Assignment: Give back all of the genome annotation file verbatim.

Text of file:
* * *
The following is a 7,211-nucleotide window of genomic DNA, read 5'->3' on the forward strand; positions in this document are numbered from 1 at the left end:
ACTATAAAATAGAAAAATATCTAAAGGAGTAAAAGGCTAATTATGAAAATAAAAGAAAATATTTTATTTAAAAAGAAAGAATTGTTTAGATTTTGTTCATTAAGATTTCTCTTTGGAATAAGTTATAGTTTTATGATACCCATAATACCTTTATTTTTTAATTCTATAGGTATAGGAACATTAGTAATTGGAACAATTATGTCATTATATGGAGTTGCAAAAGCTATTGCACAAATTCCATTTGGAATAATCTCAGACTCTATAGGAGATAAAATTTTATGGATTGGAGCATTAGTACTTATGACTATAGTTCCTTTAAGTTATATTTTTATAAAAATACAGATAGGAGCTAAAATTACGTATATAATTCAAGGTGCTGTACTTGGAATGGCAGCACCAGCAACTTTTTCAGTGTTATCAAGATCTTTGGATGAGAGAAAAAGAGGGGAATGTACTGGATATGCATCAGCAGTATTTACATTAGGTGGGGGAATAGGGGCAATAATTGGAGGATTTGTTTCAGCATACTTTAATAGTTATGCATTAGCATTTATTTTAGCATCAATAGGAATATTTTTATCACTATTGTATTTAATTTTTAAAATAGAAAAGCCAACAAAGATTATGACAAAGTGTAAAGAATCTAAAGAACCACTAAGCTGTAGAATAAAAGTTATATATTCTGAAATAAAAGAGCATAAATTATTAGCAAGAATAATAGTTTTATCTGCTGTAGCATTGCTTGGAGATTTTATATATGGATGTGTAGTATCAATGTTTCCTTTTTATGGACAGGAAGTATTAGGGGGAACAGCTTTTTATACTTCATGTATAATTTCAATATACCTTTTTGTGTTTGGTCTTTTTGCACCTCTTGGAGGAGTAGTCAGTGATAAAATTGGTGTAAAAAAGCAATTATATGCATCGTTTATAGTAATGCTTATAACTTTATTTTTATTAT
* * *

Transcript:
The following is a 7,211-nucleotide window of genomic DNA, read 5'->3' on the forward strand; positions in this document are numbered from 1 at the left end:
ACTATAAAATAGAAAAATATCTAAAGGAGTAAAAGGCTAATTATGAAAATAAAAGAAAATATTTTATTTAAAAAGAAAGAATTGTTTAGATTTTGTTCATTAAGATTTCTCTTTGGAATAAGTTATAGTTTTATGATACCCATAATACCTTTATTTTTTAATTCTATAGGTATAGGAACATTAGTAATTGGAACAATTATGTCATTATATGGAGTTGCAAAAGCTATTGCACAAATTCCATTTGGAATAATCTCAGACTCTATAGGAGATAAAATTTTATGGATTGGAGCATTAGTACTTATGACTATAGTTCCTTTAAGTTATATTTTTATAAAAATACAGATAGGAGCTAAAATTACGTATATAATTCAAGGTGCTGTACTTGGAATGGCAGCACCAGCAACTTTTTCAGTGTTATCAAGATCTTTGGATGAGAGAAAAAGAGGGGAATGTACTGGATATGCATCAGCAGTATTTACATTAGGTGGGGGAATAGGGGCAATAATTGGAGGATTTGTTTCAGCATACTTTAATAGTTATGCATTAGCATTTATTTTAGCATCAATAGGAATATTTTTATCACTATTGTATTTAATTTTTAAAATAGAAAAGCCAACAAAGATTATGACAAAGTGTAAAGAATCTAAAGAACCACTAAGCTGTAGAATAAAAGTTATATATTCTGAAATAAAAGAGCATAAATTATTAGCAAGAATAATAGTTTTATCTGCTGTAGCATTGCTTGGAGATTTTATATATGGATGTGTAGTATCAATGTTTCCTTTTTATGGACAGGAAGTATTAGGGGGAACAGCTTTTTATACTTCATGTATAATTTCAATATACCTTTTTGTGTTTGGTCTTTTTGCACCTCTTGGAGGAGTAGTCAGTGATAAAATTGGTGTAAAAAAGCAATTATATGCATCGTTTATAGTAATGCTTATAACTTTATTTTTATTAT